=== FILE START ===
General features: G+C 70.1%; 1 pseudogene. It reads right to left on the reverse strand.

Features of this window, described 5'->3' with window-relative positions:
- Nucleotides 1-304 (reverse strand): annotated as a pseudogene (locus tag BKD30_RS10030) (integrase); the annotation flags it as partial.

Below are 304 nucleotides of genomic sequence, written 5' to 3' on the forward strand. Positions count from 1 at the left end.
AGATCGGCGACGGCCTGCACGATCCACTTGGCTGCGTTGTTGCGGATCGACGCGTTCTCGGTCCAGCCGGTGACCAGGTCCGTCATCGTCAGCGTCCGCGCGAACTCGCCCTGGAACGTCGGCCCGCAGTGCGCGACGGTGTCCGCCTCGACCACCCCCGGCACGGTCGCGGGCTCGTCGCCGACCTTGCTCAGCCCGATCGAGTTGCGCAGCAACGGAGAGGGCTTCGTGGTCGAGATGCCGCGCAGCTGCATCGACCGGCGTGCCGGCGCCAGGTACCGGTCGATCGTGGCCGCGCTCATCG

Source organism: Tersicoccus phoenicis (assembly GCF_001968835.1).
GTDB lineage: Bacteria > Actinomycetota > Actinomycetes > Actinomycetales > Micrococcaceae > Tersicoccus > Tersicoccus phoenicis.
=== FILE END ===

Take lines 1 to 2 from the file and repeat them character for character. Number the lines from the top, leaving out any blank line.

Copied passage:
General features: G+C 70.1%; 1 pseudogene. It reads right to left on the reverse strand.

Features of this window, described 5'->3' with window-relative positions: